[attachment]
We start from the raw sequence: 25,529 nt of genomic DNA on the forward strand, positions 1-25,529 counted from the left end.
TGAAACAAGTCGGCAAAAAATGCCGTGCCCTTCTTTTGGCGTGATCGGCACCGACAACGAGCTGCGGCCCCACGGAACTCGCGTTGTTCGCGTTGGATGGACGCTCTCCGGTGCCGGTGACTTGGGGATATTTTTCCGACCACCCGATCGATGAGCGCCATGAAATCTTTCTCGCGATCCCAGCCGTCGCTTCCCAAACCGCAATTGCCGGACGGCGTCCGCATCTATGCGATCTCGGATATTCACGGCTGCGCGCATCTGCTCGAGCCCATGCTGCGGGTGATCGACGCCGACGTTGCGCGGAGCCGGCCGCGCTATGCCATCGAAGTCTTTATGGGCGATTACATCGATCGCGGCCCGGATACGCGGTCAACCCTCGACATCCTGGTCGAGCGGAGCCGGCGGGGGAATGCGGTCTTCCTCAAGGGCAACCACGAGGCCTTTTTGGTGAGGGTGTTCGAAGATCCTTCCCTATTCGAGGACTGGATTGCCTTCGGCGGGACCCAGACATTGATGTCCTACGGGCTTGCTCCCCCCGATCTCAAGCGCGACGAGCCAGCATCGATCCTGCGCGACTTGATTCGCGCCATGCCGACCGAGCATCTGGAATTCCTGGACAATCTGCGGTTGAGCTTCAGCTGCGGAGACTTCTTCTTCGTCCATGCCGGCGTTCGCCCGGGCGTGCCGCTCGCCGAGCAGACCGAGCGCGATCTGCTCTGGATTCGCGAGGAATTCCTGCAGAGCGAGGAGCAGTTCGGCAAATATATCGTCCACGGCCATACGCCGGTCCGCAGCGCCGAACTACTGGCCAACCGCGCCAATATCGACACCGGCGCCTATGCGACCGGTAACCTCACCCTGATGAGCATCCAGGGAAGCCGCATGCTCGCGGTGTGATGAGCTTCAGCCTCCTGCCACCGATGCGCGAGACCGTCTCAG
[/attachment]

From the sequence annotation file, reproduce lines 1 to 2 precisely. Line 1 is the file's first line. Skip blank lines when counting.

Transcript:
We start from the raw sequence: 25,529 nt of genomic DNA on the forward strand, positions 1-25,529 counted from the left end.
TGAAACAAGTCGGCAAAAAATGCCGTGCCCTTCTTTTGGCGTGATCGGCACCGACAACGAGCTGCGGCCCCACGGAACTCGCGTTGTTCGCGTTGGATGGACGCTCTCCGGTGCCGGTGACTTGGGGATATTTTTCCGACCACCCGATCGATGAGCGCCATGAAATCTTTCTCGCGATCCCAGCCGTCGCTTCCCAAACCGCAATTGCCGGACGGCGTCCGCATCTATGCGATCTCGGATATTCACGGCTGCGCGCATCTGCTCGAGCCCATGCTGCGGGTGATCGACGCCGACGTTGCGCGGAGCCGGCCGCGCTATGCCATCGAAGTCTTTATGGGCGATTACATCGATCGCGGCCCGGATACGCGGTCAACCCTCGACATCCTGGTCGAGCGGAGCCGGCGGGGGAATGCGGTCTTCCTCAAGGGCAACCACGAGGCCTTTTTGGTGAGGGTGTTCGAAGATCCTTCCCTATTCGAGGACTGGATTGCCTTCGGCGGGACCCAGACATTGATGTCCTACGGGCTTGCTCCCCCCGATCTCAAGCGCGACGAGCCAGCATCGATCCTGCGCGACTTGATTCGCGCCATGCCGACCGAGCATCTGGAATTCCTGGACAATCTGCGGTTGAGCTTCAGCTGCGGAGACTTCTTCTTCGTCCATGCCGGCGTTCGCCCGGGCGTGCCGCTCGCCGAGCAGACCGAGCGCGATCTGCTCTGGATTCGCGAGGAATTCCTGCAGAGCGAGGAGCAGTTCGGCAAATATATCGTCCACGGCCATACGCCGGTCCGCAGCGCCGAACTACTGGCCAACCGCGCCAATATCGACACCGGCGCCTATGCGACCGGTAACCTCACCCTGATGAGCATCCAGGGAAGCCGCATGCTCGCGGTGTGATGAGCTTCAGCCTCCTGCCACCGATGCGCGAGACCGTCTCAG